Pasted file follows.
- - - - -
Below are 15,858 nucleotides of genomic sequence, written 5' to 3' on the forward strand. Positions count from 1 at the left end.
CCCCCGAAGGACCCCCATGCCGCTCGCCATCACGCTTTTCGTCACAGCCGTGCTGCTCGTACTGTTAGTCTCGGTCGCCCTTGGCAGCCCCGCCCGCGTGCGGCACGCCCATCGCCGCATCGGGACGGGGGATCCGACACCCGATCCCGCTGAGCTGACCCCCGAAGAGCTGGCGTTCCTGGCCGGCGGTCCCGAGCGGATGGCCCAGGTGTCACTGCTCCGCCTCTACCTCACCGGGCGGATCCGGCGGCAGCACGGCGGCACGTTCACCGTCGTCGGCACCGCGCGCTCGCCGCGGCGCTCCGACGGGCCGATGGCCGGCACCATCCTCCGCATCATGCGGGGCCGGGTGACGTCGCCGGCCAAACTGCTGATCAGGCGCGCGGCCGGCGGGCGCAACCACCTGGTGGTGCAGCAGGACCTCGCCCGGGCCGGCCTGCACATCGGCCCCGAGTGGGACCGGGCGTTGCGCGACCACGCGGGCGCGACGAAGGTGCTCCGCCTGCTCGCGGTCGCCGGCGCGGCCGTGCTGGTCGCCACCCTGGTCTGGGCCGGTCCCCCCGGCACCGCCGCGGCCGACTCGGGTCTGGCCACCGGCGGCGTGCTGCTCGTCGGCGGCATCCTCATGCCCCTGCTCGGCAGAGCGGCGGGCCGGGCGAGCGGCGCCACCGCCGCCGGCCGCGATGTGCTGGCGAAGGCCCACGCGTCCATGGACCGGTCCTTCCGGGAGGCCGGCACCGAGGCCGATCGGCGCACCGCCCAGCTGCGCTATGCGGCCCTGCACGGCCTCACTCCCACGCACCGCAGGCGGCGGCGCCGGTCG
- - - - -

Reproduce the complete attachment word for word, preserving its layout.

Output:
Below are 15,858 nucleotides of genomic sequence, written 5' to 3' on the forward strand. Positions count from 1 at the left end.
CCCCCGAAGGACCCCCATGCCGCTCGCCATCACGCTTTTCGTCACAGCCGTGCTGCTCGTACTGTTAGTCTCGGTCGCCCTTGGCAGCCCCGCCCGCGTGCGGCACGCCCATCGCCGCATCGGGACGGGGGATCCGACACCCGATCCCGCTGAGCTGACCCCCGAAGAGCTGGCGTTCCTGGCCGGCGGTCCCGAGCGGATGGCCCAGGTGTCACTGCTCCGCCTCTACCTCACCGGGCGGATCCGGCGGCAGCACGGCGGCACGTTCACCGTCGTCGGCACCGCGCGCTCGCCGCGGCGCTCCGACGGGCCGATGGCCGGCACCATCCTCCGCATCATGCGGGGCCGGGTGACGTCGCCGGCCAAACTGCTGATCAGGCGCGCGGCCGGCGGGCGCAACCACCTGGTGGTGCAGCAGGACCTCGCCCGGGCCGGCCTGCACATCGGCCCCGAGTGGGACCGGGCGTTGCGCGACCACGCGGGCGCGACGAAGGTGCTCCGCCTGCTCGCGGTCGCCGGCGCGGCCGTGCTGGTCGCCACCCTGGTCTGGGCCGGTCCCCCCGGCACCGCCGCGGCCGACTCGGGTCTGGCCACCGGCGGCGTGCTGCTCGTCGGCGGCATCCTCATGCCCCTGCTCGGCAGAGCGGCGGGCCGGGCGAGCGGCGCCACCGCCGCCGGCCGCGATGTGCTGGCGAAGGCCCACGCGTCCATGGACCGGTCCTTCCGGGAGGCCGGCACCGAGGCCGATCGGCGCACCGCCCAGCTGCGCTATGCGGCCCTGCACGGCCTCACTCCCACGCACCGCAGGCGGCGGCGCCGGTCG